“ML competitions aren’t the real world but are pretty close”: meet MG Ferreira, mathematician, entrepreneur, and Zindian

Michiel George Ferreira (or MG) is a mathematician from South Africa. He holds a Bachelor’s Degree in Economics and an MSc in Mathematics from the University of Pretoria. His love for mathematics and desire to stay relevant with the latest development in the labour market at the time led him to further his studies in this field upon completion of his first degree. The switch from Economics to Mathematics allowed him to pursue a more technical career which continues to hold his fascination. Currently, he focuses on building models, developing software for business solutions, and providing technical assistance in his capacity as a freelancer.

The power of online communities

“There is so much information ready to be learned online, so I try to stay in touch with online learning possibilities,” MG says. “This is especially useful for the latest techniques in machine learning.”

During the Covid-19 pandemic and lockdown across the world, MG found himself in more online spaces, attending virtual meetings and conferences, becoming a frequent user on tech discussion platforms like StackOverflow, where he has since become a top contributor. While many of us struggled over the two years of pandemic and lockdown conditions, for MG this was a productive period as he got to connect with like-minded individuals.

One such connection was the online NVIDIA conference, held in April 2021, where he learned about Zindi during the session on AI in Africa. He joined Zindi afterward and, according to him, it has been an exciting experience competing and connecting with amazing talents.

“Zindi is a diverse community that gives everyone an opportunity to grow. Although there is a stark difference between being a casual member and being an active competitor on the platform, Zindi offers both users a space to learn and grow at their own pace.”

In his quest for continued growth, MG recently emerged as joint 1st place winner with another Zindi user. The Radiant Earth Spot the Crop XL Challenge tasked participants with using machine learning models and satellite time-series data to predict crop types in the Western Cape, South Africa.

“I would encourage everyone to compete — you gain invaluable practical experience and the competitive environment forces you to use the best techniques. At the same time, the score does not mean much and, while you should play to win, realise that the benefit is the journey and not the destination.”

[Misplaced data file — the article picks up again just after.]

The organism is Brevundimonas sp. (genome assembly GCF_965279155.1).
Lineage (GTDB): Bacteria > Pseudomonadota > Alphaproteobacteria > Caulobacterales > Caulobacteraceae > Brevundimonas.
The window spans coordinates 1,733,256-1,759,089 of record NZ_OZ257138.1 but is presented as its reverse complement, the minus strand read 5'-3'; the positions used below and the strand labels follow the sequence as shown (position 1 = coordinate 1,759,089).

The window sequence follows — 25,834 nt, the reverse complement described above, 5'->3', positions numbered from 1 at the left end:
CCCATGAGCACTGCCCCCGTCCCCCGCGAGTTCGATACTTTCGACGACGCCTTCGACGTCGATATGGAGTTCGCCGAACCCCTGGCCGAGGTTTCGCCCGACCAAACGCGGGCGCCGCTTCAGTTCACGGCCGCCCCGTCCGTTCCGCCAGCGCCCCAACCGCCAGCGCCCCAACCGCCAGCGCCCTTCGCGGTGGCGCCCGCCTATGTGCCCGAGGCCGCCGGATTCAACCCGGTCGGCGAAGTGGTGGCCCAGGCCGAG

The potential in competitions

In data science, there aren’t many ways to test out newfound knowledge that one might have learned. But with Zindi, users are able to gain practical implementation experience in competition spaces. Aside from the sense of community, this is one thing MG has come to love and enjoy about Zindi. He strongly believes that competing online is the best way to calibrate your knowledge so that what you have isn’t only theoretical but also of practical value.

“Competitions aren’t the real world. They’re not real-life events but they’re pretty close to solving real-world problems,” he points out. “They mimic real-life to sufficient levels for individuals to test their newly acquired skills by benchmarking their knowledge while developing their skills.”

MG is also passionate about the community and the incredible opportunity for growth the Zindi platform provides. He advises other members to participate actively on the platform — engaging on message boards, joining in discussions, and competing in teams rather than competing alone. He believes that engaging with others also improves an individual’s experience which is beneficial both ways.

For MG, machine learning modelling is very much a hobby as well as a day job that he hopes to build a sustainable business out of. In the future, he looks forward to working with other members on the Zindi platform while using the satellite mapping modelling that he has grown quite accustomed to.

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